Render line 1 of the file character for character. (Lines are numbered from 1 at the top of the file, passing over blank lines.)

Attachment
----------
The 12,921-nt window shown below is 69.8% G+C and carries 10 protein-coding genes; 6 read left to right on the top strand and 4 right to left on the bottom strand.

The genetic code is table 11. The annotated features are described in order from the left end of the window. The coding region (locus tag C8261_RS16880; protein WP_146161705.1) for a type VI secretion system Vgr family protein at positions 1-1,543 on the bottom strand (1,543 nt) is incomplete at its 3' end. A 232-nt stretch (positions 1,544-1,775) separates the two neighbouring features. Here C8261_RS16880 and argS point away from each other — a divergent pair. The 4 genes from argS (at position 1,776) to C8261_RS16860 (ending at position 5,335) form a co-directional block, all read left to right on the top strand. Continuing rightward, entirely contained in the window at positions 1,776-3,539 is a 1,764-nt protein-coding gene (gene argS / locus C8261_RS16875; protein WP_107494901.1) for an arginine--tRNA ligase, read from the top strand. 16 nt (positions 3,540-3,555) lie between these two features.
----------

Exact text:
The 12,921-nt window shown below is 69.8% G+C and carries 10 protein-coding genes; 6 read left to right on the top strand and 4 right to left on the bottom strand.